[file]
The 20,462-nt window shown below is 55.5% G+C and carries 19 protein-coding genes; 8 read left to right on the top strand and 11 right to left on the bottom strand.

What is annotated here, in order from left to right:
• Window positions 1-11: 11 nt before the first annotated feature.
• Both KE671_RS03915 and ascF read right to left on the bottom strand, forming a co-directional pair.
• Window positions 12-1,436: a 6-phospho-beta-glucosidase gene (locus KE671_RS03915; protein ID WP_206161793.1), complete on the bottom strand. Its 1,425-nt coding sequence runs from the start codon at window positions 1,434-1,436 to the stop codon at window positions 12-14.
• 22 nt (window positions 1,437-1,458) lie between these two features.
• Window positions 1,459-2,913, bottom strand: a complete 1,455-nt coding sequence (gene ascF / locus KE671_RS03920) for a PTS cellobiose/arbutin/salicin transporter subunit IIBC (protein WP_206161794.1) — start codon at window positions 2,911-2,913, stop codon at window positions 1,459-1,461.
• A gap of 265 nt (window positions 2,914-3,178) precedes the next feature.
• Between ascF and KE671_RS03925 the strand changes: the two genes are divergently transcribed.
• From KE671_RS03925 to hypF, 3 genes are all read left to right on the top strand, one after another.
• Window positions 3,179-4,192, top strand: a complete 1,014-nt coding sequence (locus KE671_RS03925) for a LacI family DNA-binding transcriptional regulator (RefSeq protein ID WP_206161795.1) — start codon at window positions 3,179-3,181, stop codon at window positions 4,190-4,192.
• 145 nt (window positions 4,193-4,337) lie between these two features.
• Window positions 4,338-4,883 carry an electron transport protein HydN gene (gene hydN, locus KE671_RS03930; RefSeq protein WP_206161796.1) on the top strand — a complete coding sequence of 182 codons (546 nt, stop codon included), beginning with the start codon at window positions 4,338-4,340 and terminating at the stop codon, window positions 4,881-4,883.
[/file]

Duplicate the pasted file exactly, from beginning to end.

The 20,462-nt window shown below is 55.5% G+C and carries 19 protein-coding genes; 8 read left to right on the top strand and 11 right to left on the bottom strand.

What is annotated here, in order from left to right:
• Window positions 1-11: 11 nt before the first annotated feature.
• Both KE671_RS03915 and ascF read right to left on the bottom strand, forming a co-directional pair.
• Window positions 12-1,436: a 6-phospho-beta-glucosidase gene (locus KE671_RS03915; protein ID WP_206161793.1), complete on the bottom strand. Its 1,425-nt coding sequence runs from the start codon at window positions 1,434-1,436 to the stop codon at window positions 12-14.
• 22 nt (window positions 1,437-1,458) lie between these two features.
• Window positions 1,459-2,913, bottom strand: a complete 1,455-nt coding sequence (gene ascF / locus KE671_RS03920) for a PTS cellobiose/arbutin/salicin transporter subunit IIBC (protein WP_206161794.1) — start codon at window positions 2,911-2,913, stop codon at window positions 1,459-1,461.
• A gap of 265 nt (window positions 2,914-3,178) precedes the next feature.
• Between ascF and KE671_RS03925 the strand changes: the two genes are divergently transcribed.
• From KE671_RS03925 to hypF, 3 genes are all read left to right on the top strand, one after another.
• Window positions 3,179-4,192, top strand: a complete 1,014-nt coding sequence (locus KE671_RS03925) for a LacI family DNA-binding transcriptional regulator (RefSeq protein ID WP_206161795.1) — start codon at window positions 3,179-3,181, stop codon at window positions 4,190-4,192.
• 145 nt (window positions 4,193-4,337) lie between these two features.
• Window positions 4,338-4,883 carry an electron transport protein HydN gene (gene hydN, locus KE671_RS03930; RefSeq protein WP_206161796.1) on the top strand — a complete coding sequence of 182 codons (546 nt, stop codon included), beginning with the start codon at window positions 4,338-4,340 and terminating at the stop codon, window positions 4,881-4,883.